First woman to earn a law degree
Women in Law
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- The Significance of the Sex Disqualification (Removal) Act 1919
1848 – 1937
Eliza Orme was the first woman in England to earn a law degree: in 1888 at University College London (UCL). She was then 39 years old and since her early twenties had been a prominent advocate for women’s suffrage and for the Women’s Liberal Federation (WLF). She was fully established in the career that would flourish for another two decades.
Rebuffed after an initial attempt to enter one of the Inns of Court, Orme opted instead to trade on the knowledge and mindset inculcated by an academic legal education to offer a new kind of professional service. She opened chambers in Chancery Lane and found clients among London’s busy barristers and solicitors, who paid her half the large fees they received from their own clients to prepare necessary documents.
Orme was the daughter of a prosperous distiller and a political activist; both parents were acquainted with literary and political figures and her mother a leader in the nascent women’s suffrage movement. Eliza Orme was one of nine women who, in 1869, sat the first General Examination for Women at UCL.
At the age of 23 she declared her intention to study law – because women clients needed legal advocacy, and because this was a lucrative profession that ought to be open to women.
An attempt to become the pupil of a sympathetic barrister at Lincoln’s Inn, with an eye to being called to the Bar as a conveyancer, was unsuccessful. Instead, in 1875, she established her own chambers in Chancery Lane in partnership with fellow UCL student Mary Richardson. Later another law student, Reina Emily Lawrence, joined her. This arrangement was successful, since there were plenty of clients for their service of preparing the paperwork for property transactions, wills, and mortgages. Patent agency and probate settlements were unregulated and therefore available to non-solicitors. In a 1903 interview with the Law Journal, Orme recalled: ‘I “devilled” for about a dozen conveyancing counsel who kept me busily employed on drafts they wanted done in a hurry, and for twenty-five years I found it both an interesting and profitable employment’. This interview, occasioned by Gwynneth Bebb’s (unsuccessful) challenge to the Benchers of Gray’s Inn, came at a time when Orme was already nearing retirement.
Although Eliza Orme was a feminist, her feminism came second to her Liberal party politics. In the mid-1880s she became a leader and spokesperson in the WLF. But that organisation split in 1892 over the question of whether it should endorse women’s suffrage in defiance of official party policy. Orme was one of those who formed the Women’s National Liberal Association, remaining in accord with the party establishment and Gladstone’s leadership.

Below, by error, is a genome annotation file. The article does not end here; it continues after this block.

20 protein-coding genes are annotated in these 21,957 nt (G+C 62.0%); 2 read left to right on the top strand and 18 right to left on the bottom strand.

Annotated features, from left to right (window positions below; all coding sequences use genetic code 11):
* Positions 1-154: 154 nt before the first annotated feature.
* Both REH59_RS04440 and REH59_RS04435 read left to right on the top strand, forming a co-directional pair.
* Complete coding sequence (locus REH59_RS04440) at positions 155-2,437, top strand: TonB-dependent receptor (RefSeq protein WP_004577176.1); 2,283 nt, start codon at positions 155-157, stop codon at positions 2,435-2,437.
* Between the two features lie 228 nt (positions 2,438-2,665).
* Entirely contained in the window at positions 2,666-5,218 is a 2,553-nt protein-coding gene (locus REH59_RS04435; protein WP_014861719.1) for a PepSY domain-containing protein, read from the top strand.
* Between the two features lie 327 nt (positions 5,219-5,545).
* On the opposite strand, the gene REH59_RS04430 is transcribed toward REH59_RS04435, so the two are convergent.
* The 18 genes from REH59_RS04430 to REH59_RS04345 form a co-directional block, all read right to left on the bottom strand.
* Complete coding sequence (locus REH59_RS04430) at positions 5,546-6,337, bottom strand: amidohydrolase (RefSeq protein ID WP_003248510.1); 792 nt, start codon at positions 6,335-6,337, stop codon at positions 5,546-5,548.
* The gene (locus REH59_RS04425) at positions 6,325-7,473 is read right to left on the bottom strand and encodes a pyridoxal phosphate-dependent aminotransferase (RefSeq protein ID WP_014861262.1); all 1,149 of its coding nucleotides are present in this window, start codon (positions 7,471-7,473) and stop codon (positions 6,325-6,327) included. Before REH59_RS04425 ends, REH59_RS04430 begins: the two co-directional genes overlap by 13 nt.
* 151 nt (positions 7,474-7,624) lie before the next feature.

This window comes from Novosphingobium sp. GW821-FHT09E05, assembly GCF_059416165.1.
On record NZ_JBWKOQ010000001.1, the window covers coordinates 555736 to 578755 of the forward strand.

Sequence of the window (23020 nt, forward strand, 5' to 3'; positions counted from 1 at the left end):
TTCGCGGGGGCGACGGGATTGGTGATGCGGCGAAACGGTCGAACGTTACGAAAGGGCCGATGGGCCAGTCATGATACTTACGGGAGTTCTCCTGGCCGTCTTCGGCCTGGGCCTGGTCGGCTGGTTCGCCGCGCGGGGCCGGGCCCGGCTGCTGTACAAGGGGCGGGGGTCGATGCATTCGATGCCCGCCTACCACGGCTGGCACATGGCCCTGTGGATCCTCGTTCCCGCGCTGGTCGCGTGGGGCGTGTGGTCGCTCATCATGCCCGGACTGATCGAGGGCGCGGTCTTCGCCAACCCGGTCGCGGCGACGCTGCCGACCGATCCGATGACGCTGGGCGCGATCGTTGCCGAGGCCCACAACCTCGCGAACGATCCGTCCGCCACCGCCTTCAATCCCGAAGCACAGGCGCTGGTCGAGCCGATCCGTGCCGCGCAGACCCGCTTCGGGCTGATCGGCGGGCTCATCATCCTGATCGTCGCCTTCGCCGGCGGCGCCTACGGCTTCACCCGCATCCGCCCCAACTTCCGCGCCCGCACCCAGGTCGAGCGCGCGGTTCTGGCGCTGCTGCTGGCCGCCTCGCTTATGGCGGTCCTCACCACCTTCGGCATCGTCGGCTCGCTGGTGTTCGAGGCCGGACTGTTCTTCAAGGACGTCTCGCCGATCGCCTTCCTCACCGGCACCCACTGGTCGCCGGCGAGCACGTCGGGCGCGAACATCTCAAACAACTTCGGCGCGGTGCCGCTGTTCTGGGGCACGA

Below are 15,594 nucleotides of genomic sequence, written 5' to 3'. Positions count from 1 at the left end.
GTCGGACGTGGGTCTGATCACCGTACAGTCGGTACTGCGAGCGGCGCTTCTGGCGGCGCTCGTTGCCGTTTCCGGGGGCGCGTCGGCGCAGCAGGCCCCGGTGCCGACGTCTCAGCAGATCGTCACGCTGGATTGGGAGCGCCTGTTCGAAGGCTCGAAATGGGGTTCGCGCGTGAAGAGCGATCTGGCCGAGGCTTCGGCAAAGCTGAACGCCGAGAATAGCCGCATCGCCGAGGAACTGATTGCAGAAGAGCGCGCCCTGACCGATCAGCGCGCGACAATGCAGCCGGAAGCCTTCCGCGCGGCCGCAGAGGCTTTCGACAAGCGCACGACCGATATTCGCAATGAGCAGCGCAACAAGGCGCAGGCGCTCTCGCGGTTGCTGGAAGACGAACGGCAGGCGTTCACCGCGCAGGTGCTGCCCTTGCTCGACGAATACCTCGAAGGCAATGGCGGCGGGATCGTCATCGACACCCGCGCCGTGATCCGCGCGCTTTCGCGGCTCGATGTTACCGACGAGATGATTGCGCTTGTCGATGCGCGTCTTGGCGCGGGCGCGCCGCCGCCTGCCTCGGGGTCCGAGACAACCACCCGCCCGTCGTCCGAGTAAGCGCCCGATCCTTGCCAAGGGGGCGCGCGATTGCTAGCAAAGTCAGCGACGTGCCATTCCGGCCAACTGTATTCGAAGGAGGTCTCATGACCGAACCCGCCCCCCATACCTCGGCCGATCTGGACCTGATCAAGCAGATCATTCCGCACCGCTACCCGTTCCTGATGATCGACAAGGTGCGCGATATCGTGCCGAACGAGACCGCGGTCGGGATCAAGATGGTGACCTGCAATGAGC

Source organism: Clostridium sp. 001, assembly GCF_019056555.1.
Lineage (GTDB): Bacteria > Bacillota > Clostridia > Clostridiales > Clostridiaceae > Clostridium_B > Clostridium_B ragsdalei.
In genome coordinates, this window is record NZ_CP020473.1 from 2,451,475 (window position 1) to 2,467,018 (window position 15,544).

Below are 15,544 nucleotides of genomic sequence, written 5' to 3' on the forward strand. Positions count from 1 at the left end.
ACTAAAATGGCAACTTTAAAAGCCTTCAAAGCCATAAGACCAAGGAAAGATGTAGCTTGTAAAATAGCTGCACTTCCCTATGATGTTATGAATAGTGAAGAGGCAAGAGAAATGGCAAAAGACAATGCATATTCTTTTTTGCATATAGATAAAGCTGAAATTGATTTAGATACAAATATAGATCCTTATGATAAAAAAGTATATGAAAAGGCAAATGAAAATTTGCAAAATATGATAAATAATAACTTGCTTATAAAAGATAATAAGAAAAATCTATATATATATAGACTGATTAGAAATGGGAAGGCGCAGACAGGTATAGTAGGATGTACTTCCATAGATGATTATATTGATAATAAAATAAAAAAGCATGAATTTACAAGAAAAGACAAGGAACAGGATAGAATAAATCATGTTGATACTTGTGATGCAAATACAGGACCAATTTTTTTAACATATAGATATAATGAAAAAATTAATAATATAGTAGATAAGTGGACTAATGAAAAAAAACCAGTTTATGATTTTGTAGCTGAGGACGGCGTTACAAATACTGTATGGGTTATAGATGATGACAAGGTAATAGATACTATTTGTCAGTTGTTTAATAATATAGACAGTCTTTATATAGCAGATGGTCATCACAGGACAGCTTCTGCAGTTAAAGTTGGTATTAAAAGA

Her feminism, like her Liberalism, was rooted in the belief that financial independence was the most important goal for women, whether they were married or single, working-class or prosperous.
Orme’s circumspect prominence in Chancery Lane and in Liberal Party circles led to a couple of significant opportunities to contribute to public policy. In 1892 she became Senior Lady Assistant Commissioner to the Royal Commission on Labour; her particular areas of investigation were the working conditions of barmaids, women in the metal industries, and women’s work in Ireland. And in 1894 she was invited to join a Departmental Committee on Prison Conditions chaired by a Member of Parliament.
In the closing decades of the 19th century, women like Eliza Orme LLB, her lifelong friend Reina Lawrence LLB, and her first partner Mary Richardson LLB, were not in a position to challenge the Inns of Court or the Law Society that regulated the credentials for barristers and solicitors respectively. Women in the United States, Canada, and elsewhere were already qualified lawyers, but in England the profession remained resolute in excluding them. The study of law in university – historic traditions, jurisprudence, and other academic subjects – allowed Orme to claim expertise. What she actually offered was reliable knowledge of practical matters, and proficiency in executing the work that entailed.
Leslie Howsam FRSC
Emerita Distinguished University Professor, University of Windsor, Canada
Senior Research Fellow, Centre for Digital Humanities, Ryerson University
Howsam, Leslie. ‘Legal paperwork and public policy in late-Victorian Britain: Eliza Orme’s Professional Expertise’, in Precarious Professionals: Gender, Identity, and Social Change in Modern Britain, edited by Heidi Egginton and Zoë Thomas (London: Royal Historical Society / Institute of Historical Research New Historical Perspectives series, forthcoming 2020).
Mossman, Mary Jane. The First Women Lawyers: A Comparative Study of Gender, Law and the Legal Professions (Oxford: Hart Publishing, 2006): 121-153.